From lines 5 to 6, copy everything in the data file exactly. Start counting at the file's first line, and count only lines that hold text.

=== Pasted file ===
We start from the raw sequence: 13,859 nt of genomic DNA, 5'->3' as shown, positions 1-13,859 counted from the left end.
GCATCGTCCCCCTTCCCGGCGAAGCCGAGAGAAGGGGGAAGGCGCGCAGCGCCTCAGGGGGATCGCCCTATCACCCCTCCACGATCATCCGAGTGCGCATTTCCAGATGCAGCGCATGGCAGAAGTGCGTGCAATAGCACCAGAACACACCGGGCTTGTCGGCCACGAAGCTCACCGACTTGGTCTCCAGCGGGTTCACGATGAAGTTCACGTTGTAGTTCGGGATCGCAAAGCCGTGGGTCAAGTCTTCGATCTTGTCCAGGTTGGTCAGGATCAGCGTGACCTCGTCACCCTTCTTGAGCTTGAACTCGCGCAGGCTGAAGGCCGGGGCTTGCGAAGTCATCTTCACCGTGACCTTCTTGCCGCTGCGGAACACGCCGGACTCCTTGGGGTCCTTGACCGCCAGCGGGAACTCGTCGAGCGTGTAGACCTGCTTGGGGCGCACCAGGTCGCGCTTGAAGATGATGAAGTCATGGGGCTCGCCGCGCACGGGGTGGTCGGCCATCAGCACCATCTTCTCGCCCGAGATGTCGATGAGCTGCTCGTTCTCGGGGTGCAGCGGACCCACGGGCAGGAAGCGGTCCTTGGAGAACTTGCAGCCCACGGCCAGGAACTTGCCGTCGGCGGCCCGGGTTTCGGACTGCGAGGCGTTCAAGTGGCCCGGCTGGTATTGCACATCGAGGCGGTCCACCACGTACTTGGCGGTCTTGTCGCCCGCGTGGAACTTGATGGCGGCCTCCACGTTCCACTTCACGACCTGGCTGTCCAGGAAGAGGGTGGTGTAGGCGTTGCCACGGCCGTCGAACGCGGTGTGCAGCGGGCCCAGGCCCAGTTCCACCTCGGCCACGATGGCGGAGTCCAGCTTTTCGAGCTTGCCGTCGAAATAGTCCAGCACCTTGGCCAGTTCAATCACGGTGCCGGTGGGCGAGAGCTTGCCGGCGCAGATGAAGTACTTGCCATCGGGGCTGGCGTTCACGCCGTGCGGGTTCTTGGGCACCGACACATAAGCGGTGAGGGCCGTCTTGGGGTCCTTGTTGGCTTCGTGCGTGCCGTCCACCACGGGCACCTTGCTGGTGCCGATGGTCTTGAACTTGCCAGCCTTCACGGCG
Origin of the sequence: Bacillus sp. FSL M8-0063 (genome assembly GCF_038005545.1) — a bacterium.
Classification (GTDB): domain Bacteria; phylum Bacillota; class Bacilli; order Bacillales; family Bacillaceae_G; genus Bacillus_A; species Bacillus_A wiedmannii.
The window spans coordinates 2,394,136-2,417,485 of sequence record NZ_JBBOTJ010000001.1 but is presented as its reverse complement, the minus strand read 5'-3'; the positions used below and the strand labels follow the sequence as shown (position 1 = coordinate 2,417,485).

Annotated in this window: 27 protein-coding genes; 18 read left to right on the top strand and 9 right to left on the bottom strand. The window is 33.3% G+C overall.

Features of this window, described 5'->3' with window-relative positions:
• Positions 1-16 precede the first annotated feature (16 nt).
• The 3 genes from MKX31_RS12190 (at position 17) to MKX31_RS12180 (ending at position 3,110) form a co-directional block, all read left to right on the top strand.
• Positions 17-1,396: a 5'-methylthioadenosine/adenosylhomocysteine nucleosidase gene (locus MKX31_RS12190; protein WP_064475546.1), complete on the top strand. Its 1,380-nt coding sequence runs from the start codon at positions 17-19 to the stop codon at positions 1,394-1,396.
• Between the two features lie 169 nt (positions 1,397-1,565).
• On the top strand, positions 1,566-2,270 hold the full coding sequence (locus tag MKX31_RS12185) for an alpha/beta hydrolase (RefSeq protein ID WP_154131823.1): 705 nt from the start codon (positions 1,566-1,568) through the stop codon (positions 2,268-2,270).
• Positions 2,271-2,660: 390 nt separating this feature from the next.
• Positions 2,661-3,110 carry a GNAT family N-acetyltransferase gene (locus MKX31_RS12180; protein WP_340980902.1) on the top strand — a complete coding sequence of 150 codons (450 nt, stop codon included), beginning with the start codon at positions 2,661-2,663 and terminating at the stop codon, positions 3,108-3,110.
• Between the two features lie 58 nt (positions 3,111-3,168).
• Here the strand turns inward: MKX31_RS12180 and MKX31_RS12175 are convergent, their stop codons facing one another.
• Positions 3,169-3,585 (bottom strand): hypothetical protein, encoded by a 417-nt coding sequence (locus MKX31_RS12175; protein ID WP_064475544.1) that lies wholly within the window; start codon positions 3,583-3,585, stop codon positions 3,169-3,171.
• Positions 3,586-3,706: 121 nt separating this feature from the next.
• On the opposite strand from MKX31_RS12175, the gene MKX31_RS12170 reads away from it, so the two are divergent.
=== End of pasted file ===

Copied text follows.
The window spans coordinates 2,394,136-2,417,485 of sequence record NZ_JBBOTJ010000001.1 but is presented as its reverse complement, the minus strand read 5'-3'; the positions used below and the strand labels follow the sequence as shown (position 1 = coordinate 2,417,485).

Annotated in this window: 27 protein-coding genes; 18 read left to right on the top strand and 9 right to left on the bottom strand. The window is 33.3% G+C overall.